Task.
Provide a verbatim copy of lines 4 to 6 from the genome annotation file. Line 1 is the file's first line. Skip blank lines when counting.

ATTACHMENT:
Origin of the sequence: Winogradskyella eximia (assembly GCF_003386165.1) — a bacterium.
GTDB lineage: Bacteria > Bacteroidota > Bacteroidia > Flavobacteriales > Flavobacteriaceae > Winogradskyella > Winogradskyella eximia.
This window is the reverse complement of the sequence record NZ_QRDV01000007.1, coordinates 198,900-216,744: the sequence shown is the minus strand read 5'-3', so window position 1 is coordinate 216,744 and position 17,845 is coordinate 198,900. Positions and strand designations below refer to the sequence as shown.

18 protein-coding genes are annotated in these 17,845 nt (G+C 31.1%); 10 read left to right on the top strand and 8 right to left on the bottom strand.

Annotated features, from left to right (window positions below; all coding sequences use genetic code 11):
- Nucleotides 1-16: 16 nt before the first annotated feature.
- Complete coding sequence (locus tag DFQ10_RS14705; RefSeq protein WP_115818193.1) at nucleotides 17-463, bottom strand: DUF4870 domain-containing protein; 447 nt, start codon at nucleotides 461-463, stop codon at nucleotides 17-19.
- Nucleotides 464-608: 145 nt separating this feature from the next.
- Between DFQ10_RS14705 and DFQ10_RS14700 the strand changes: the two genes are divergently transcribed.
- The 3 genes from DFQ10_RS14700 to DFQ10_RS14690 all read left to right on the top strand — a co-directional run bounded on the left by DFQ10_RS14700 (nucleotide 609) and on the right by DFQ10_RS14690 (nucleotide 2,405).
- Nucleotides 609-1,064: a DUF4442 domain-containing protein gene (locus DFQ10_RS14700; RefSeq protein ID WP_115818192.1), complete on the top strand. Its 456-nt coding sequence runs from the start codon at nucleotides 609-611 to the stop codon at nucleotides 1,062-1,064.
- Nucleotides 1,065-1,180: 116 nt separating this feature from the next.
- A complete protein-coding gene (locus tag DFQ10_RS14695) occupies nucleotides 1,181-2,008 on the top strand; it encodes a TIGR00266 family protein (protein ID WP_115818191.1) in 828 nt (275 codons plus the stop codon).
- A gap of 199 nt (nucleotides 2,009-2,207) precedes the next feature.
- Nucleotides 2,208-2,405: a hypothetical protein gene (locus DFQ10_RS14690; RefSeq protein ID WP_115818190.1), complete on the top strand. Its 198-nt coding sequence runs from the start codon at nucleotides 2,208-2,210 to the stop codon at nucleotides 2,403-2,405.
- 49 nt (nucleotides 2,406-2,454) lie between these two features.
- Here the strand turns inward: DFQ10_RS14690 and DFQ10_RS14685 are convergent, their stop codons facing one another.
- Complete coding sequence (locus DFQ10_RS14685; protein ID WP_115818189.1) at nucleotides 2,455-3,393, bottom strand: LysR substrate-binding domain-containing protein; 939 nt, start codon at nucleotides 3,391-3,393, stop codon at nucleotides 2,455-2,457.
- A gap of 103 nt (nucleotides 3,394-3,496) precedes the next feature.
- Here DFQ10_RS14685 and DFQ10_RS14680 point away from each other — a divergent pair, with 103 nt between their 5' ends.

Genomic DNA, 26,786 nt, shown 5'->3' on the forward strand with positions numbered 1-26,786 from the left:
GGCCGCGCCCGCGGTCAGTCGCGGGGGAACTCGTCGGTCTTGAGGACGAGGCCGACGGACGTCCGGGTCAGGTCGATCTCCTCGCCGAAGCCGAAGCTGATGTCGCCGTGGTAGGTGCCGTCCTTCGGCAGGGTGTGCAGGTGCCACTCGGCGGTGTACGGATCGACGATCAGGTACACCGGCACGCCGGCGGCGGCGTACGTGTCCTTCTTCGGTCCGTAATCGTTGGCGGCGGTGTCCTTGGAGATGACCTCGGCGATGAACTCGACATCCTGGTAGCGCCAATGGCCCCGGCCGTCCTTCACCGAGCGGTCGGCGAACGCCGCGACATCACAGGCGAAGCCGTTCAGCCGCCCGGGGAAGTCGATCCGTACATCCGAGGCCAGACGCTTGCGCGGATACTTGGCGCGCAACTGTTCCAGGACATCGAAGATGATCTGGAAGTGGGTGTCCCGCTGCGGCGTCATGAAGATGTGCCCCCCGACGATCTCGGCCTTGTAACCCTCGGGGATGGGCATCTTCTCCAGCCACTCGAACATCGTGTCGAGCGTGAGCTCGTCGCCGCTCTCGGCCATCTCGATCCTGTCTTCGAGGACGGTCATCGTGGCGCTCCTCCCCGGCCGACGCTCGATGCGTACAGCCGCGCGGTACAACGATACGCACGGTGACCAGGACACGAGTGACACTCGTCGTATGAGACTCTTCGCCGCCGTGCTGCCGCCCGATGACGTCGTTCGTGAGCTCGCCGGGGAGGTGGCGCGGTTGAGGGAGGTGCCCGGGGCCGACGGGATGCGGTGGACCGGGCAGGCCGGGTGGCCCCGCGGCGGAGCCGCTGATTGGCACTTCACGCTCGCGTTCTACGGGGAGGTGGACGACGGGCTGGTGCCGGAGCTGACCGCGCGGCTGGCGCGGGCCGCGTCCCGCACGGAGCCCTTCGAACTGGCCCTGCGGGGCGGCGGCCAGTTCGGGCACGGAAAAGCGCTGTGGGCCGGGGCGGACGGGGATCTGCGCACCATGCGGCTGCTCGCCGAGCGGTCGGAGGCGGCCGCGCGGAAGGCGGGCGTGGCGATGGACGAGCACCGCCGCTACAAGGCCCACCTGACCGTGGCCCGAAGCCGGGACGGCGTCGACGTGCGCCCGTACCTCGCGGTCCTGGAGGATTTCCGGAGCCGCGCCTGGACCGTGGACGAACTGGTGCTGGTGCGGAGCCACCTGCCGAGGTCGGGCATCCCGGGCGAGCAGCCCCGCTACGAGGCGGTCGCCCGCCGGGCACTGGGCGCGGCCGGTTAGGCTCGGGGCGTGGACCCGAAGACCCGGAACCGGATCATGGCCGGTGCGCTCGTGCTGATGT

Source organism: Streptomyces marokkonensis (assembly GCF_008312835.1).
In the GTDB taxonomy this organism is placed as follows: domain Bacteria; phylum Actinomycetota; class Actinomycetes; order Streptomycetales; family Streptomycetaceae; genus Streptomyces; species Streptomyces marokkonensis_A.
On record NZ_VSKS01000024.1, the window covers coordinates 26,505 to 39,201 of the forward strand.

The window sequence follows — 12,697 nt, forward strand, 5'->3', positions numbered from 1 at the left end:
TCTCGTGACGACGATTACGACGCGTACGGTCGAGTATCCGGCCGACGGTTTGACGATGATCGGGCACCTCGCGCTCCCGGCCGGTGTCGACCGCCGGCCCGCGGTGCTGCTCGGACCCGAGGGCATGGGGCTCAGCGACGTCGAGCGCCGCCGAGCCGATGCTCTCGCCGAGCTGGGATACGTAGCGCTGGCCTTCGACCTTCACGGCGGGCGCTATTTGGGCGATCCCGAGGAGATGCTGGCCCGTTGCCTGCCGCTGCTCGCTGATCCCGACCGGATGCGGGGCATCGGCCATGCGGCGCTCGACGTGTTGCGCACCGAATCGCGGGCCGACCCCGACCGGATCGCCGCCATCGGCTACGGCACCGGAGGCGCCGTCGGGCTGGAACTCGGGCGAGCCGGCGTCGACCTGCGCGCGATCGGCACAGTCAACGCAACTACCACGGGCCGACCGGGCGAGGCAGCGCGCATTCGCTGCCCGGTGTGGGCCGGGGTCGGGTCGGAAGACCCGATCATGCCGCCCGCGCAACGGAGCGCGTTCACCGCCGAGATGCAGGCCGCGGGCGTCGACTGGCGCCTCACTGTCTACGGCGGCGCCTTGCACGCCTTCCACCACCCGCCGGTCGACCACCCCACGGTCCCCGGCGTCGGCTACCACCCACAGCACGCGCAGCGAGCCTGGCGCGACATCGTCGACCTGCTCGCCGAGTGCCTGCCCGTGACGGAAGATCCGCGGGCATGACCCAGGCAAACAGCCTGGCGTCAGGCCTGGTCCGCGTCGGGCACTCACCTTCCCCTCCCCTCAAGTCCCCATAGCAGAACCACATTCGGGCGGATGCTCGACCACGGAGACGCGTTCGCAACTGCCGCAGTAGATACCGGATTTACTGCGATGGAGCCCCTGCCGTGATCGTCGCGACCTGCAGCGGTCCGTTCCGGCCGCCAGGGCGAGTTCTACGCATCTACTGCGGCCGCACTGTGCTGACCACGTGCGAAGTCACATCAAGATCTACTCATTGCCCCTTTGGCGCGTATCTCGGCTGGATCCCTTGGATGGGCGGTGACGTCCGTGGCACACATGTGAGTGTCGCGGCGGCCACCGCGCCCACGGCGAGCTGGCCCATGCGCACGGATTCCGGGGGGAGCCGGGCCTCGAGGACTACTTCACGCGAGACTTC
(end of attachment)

18 protein-coding genes are annotated in these 17,845 nt (G+C 31.1%); 10 read left to right on the top strand and 8 right to left on the bottom strand.

Annotated features, from left to right (window positions below; all coding sequences use genetic code 11):
- Nucleotides 1-16: 16 nt before the first annotated feature.